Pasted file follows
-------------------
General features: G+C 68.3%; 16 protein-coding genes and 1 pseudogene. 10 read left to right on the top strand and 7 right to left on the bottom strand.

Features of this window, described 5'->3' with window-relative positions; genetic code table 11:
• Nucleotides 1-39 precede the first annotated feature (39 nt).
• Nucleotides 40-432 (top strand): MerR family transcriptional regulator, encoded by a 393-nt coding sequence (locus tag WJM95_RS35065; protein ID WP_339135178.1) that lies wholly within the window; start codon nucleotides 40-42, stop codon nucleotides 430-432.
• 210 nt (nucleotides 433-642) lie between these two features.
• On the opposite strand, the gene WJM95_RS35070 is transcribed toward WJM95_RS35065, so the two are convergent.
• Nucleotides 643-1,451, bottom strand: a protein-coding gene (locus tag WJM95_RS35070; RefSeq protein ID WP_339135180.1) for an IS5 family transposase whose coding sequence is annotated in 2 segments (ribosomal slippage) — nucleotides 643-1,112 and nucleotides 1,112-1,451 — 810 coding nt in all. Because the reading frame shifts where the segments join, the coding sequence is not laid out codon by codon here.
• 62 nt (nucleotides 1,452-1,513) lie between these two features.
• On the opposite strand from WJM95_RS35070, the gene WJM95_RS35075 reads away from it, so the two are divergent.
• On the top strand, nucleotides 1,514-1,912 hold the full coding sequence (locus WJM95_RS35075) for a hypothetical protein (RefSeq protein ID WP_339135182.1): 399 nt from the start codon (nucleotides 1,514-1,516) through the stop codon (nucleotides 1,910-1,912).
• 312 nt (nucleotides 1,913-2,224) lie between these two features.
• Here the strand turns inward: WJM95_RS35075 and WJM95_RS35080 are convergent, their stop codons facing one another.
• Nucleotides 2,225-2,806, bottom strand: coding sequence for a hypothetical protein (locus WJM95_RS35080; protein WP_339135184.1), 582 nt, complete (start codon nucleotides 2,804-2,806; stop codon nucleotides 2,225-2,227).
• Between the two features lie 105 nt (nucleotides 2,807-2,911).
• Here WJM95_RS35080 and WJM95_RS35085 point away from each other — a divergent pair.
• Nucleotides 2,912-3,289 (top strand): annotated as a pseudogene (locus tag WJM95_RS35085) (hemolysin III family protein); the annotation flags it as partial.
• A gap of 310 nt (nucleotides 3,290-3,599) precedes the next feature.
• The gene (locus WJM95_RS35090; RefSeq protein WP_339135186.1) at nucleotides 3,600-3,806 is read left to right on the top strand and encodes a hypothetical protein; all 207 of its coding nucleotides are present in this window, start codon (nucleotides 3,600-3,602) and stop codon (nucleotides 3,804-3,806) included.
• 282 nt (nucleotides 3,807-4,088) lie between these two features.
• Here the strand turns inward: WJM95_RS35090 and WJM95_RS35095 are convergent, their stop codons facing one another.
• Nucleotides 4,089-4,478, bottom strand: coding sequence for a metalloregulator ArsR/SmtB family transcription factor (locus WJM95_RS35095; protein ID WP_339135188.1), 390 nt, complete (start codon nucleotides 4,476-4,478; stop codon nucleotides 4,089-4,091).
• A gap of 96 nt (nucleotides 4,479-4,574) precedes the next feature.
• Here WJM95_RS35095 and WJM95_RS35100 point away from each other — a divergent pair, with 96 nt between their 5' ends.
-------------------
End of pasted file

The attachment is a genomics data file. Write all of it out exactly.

General features: G+C 68.3%; 16 protein-coding genes and 1 pseudogene. 10 read left to right on the top strand and 7 right to left on the bottom strand.

Features of this window, described 5'->3' with window-relative positions; genetic code table 11:
• Nucleotides 1-39 precede the first annotated feature (39 nt).
• Nucleotides 40-432 (top strand): MerR family transcriptional regulator, encoded by a 393-nt coding sequence (locus tag WJM95_RS35065; protein ID WP_339135178.1) that lies wholly within the window; start codon nucleotides 40-42, stop codon nucleotides 430-432.
• 210 nt (nucleotides 433-642) lie between these two features.
• On the opposite strand, the gene WJM95_RS35070 is transcribed toward WJM95_RS35065, so the two are convergent.
• Nucleotides 643-1,451, bottom strand: a protein-coding gene (locus tag WJM95_RS35070; RefSeq protein ID WP_339135180.1) for an IS5 family transposase whose coding sequence is annotated in 2 segments (ribosomal slippage) — nucleotides 643-1,112 and nucleotides 1,112-1,451 — 810 coding nt in all. Because the reading frame shifts where the segments join, the coding sequence is not laid out codon by codon here.
• 62 nt (nucleotides 1,452-1,513) lie between these two features.
• On the opposite strand from WJM95_RS35070, the gene WJM95_RS35075 reads away from it, so the two are divergent.
• On the top strand, nucleotides 1,514-1,912 hold the full coding sequence (locus WJM95_RS35075) for a hypothetical protein (RefSeq protein ID WP_339135182.1): 399 nt from the start codon (nucleotides 1,514-1,516) through the stop codon (nucleotides 1,910-1,912).
• 312 nt (nucleotides 1,913-2,224) lie between these two features.
• Here the strand turns inward: WJM95_RS35075 and WJM95_RS35080 are convergent, their stop codons facing one another.
• Nucleotides 2,225-2,806, bottom strand: coding sequence for a hypothetical protein (locus WJM95_RS35080; protein WP_339135184.1), 582 nt, complete (start codon nucleotides 2,804-2,806; stop codon nucleotides 2,225-2,227).
• Between the two features lie 105 nt (nucleotides 2,807-2,911).
• Here WJM95_RS35080 and WJM95_RS35085 point away from each other — a divergent pair.
• Nucleotides 2,912-3,289 (top strand): annotated as a pseudogene (locus tag WJM95_RS35085) (hemolysin III family protein); the annotation flags it as partial.
• A gap of 310 nt (nucleotides 3,290-3,599) precedes the next feature.
• The gene (locus WJM95_RS35090; RefSeq protein WP_339135186.1) at nucleotides 3,600-3,806 is read left to right on the top strand and encodes a hypothetical protein; all 207 of its coding nucleotides are present in this window, start codon (nucleotides 3,600-3,602) and stop codon (nucleotides 3,804-3,806) included.
• 282 nt (nucleotides 3,807-4,088) lie between these two features.
• Here the strand turns inward: WJM95_RS35090 and WJM95_RS35095 are convergent, their stop codons facing one another.
• Nucleotides 4,089-4,478, bottom strand: coding sequence for a metalloregulator ArsR/SmtB family transcription factor (locus WJM95_RS35095; protein ID WP_339135188.1), 390 nt, complete (start codon nucleotides 4,476-4,478; stop codon nucleotides 4,089-4,091).
• A gap of 96 nt (nucleotides 4,479-4,574) precedes the next feature.
• Here WJM95_RS35095 and WJM95_RS35100 point away from each other — a divergent pair, with 96 nt between their 5' ends.